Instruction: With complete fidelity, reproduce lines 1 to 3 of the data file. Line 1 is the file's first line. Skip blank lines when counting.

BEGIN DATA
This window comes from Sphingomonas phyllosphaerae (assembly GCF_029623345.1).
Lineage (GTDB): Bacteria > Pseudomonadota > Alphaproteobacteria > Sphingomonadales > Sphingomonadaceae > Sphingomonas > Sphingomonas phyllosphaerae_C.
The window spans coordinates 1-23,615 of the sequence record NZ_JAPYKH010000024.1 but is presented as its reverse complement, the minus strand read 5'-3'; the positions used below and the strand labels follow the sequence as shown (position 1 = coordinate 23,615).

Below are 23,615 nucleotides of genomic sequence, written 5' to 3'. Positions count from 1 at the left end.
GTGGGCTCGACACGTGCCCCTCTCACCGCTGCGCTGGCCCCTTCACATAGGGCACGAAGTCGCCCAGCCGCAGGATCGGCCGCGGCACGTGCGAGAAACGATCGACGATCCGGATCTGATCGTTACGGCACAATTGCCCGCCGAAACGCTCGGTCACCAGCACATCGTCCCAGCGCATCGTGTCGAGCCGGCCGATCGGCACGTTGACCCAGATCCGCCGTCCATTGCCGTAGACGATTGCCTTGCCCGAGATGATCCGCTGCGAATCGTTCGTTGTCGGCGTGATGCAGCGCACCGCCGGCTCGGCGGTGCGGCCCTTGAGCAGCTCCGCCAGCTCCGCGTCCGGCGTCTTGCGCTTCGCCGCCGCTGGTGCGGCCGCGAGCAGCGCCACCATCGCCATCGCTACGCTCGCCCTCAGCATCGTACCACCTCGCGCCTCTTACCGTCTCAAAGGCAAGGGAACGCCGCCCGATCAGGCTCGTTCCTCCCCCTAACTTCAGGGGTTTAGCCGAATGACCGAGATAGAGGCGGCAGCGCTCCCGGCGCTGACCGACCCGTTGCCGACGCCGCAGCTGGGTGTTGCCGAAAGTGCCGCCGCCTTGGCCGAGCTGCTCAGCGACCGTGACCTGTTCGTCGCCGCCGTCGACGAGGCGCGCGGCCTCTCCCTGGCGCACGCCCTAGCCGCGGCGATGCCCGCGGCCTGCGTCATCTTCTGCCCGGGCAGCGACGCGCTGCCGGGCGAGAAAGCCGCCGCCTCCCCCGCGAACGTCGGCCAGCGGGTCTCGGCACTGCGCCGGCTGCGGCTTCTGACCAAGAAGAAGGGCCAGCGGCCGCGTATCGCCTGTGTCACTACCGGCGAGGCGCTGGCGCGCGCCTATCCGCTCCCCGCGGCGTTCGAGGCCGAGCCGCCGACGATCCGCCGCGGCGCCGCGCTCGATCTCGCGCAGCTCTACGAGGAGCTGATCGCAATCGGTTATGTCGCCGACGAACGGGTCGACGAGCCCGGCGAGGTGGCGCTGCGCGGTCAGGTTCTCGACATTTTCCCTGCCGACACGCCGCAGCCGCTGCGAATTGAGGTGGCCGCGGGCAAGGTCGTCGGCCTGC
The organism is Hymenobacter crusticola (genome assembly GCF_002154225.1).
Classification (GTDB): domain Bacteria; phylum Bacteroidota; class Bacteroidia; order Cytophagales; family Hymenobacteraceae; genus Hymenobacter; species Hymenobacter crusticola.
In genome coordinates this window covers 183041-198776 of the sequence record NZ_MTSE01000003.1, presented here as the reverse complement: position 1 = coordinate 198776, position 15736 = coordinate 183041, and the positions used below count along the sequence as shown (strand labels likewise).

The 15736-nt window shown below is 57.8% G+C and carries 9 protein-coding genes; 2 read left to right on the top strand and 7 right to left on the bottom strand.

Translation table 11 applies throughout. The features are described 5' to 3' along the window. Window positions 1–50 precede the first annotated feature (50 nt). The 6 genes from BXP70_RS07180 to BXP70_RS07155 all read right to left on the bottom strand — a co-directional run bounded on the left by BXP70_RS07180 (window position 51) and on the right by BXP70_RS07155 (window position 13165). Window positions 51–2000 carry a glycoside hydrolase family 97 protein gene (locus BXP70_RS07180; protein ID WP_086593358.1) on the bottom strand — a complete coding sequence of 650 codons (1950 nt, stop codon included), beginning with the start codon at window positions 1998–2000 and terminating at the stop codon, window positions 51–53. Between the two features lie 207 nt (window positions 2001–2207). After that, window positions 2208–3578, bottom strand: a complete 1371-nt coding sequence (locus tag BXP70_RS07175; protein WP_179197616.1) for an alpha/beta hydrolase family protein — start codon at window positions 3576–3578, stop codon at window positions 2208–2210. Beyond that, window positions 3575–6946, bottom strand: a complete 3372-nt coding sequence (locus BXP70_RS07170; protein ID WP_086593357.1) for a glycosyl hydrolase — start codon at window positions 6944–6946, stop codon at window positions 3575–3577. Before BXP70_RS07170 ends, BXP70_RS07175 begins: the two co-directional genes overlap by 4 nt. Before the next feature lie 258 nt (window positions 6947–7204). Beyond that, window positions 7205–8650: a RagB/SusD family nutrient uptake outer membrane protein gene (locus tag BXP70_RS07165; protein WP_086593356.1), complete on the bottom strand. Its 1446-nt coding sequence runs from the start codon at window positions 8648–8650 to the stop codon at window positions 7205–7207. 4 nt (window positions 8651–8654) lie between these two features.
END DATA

This window comes from Sphingomonas phyllosphaerae (assembly GCF_029623345.1).
Lineage (GTDB): Bacteria > Pseudomonadota > Alphaproteobacteria > Sphingomonadales > Sphingomonadaceae > Sphingomonas > Sphingomonas phyllosphaerae_C.
The window spans coordinates 1-23,615 of the sequence record NZ_JAPYKH010000024.1 but is presented as its reverse complement, the minus strand read 5'-3'; the positions used below and the strand labels follow the sequence as shown (position 1 = coordinate 23,615).